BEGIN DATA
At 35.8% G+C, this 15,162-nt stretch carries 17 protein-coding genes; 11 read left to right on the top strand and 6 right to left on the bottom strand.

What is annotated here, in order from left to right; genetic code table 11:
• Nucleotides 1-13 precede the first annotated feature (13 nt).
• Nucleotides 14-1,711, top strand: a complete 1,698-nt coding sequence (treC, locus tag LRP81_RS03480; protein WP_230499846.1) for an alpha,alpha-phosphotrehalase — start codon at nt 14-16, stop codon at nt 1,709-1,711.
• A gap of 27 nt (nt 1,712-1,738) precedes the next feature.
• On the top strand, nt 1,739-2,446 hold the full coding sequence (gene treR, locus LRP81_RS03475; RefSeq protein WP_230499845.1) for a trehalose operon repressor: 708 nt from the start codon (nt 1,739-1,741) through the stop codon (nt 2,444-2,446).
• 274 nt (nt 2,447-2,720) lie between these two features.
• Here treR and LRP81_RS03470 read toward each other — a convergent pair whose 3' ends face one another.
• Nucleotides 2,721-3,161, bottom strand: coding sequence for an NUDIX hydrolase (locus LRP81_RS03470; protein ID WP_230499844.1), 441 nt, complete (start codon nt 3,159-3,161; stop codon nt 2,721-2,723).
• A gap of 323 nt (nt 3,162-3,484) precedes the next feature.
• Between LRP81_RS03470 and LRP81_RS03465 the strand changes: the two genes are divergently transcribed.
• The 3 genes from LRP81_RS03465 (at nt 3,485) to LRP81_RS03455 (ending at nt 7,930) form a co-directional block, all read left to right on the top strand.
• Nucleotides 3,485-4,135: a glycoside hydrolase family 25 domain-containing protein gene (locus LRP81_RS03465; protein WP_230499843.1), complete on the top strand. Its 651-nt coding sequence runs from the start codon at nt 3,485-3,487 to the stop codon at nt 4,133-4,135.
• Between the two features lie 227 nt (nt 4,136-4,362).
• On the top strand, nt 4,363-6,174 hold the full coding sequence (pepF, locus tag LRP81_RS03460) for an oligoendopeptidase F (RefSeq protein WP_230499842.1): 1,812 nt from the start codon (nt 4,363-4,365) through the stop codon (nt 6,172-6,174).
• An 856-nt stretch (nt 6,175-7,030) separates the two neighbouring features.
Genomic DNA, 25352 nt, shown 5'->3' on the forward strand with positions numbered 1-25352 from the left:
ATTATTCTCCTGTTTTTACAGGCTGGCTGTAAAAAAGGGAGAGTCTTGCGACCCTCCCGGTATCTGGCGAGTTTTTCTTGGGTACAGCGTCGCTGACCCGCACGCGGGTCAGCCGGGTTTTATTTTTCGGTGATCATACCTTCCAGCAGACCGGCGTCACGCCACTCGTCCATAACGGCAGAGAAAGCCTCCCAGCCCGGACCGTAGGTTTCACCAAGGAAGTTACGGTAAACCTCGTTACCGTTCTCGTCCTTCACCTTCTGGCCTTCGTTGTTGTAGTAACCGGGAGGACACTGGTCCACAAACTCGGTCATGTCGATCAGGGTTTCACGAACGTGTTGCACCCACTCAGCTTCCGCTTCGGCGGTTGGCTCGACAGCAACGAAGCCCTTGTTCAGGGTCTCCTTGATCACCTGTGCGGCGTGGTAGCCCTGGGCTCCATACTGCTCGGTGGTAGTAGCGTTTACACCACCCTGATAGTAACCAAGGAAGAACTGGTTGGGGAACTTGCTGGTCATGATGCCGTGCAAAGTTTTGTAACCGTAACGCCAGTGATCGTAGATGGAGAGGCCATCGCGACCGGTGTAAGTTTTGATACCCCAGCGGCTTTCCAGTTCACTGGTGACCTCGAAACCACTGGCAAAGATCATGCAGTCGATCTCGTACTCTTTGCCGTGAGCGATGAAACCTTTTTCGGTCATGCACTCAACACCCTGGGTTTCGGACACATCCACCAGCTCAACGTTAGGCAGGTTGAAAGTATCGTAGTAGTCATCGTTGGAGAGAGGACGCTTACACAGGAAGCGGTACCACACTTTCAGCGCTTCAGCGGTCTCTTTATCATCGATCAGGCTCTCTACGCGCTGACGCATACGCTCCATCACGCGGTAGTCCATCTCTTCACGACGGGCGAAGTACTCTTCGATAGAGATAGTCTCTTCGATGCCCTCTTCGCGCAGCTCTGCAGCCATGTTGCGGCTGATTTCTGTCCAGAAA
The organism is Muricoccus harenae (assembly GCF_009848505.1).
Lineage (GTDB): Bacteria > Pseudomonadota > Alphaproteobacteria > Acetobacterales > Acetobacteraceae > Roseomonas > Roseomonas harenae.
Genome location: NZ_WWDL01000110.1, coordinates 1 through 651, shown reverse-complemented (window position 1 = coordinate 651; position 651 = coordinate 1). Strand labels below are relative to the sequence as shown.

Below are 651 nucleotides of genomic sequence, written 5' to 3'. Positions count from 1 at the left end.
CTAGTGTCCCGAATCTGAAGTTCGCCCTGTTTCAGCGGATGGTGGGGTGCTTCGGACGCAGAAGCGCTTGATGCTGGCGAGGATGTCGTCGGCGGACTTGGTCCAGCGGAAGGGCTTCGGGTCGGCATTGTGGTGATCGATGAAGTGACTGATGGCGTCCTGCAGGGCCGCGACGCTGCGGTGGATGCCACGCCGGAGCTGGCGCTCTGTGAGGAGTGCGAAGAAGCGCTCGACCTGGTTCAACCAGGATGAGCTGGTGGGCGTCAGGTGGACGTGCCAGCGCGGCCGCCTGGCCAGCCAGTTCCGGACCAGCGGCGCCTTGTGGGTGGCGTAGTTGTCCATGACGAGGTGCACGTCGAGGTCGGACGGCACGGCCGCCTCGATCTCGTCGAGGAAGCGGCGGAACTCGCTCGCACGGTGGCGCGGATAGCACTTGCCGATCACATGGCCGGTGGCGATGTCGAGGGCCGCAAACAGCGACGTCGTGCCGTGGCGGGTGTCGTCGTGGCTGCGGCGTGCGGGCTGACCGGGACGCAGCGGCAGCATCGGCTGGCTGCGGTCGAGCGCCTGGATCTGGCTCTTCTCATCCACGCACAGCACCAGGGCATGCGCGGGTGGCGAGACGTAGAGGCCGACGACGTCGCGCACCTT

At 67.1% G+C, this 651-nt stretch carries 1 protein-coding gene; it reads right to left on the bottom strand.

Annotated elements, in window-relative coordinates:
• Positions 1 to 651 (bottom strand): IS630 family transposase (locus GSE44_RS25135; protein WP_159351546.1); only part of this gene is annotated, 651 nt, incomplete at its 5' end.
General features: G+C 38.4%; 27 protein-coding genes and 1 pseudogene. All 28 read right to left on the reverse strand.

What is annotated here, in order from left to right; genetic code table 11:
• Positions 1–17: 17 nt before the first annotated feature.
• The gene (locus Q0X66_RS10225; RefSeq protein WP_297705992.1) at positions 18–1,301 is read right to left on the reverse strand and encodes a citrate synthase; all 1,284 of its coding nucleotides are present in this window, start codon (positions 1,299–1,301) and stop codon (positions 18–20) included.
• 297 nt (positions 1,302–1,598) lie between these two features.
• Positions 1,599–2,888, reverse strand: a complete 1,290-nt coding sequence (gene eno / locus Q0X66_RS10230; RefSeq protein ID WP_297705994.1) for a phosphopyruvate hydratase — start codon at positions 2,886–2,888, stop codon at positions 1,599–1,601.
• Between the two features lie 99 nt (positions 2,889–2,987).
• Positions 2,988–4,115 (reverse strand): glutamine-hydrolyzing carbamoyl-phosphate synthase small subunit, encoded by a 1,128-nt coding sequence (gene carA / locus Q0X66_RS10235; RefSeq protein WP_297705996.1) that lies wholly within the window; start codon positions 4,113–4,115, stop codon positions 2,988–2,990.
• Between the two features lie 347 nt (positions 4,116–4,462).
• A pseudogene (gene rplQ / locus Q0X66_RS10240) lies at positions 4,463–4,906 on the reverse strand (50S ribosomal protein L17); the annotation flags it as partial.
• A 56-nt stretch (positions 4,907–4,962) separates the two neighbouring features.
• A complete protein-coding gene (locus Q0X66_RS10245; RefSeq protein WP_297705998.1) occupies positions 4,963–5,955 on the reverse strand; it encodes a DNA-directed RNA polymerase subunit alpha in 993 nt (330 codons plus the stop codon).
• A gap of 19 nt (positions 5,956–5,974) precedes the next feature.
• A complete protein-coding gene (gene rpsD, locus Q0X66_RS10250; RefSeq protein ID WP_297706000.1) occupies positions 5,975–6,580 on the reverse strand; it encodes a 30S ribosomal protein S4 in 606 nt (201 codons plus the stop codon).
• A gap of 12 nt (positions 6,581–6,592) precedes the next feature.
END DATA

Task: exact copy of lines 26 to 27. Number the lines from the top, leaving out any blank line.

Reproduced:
• Positions 1 to 651 (bottom strand): IS630 family transposase (locus GSE44_RS25135; protein WP_159351546.1); only part of this gene is annotated, 651 nt, incomplete at its 5' end.
General features: G+C 38.4%; 27 protein-coding genes and 1 pseudogene. All 28 read right to left on the reverse strand.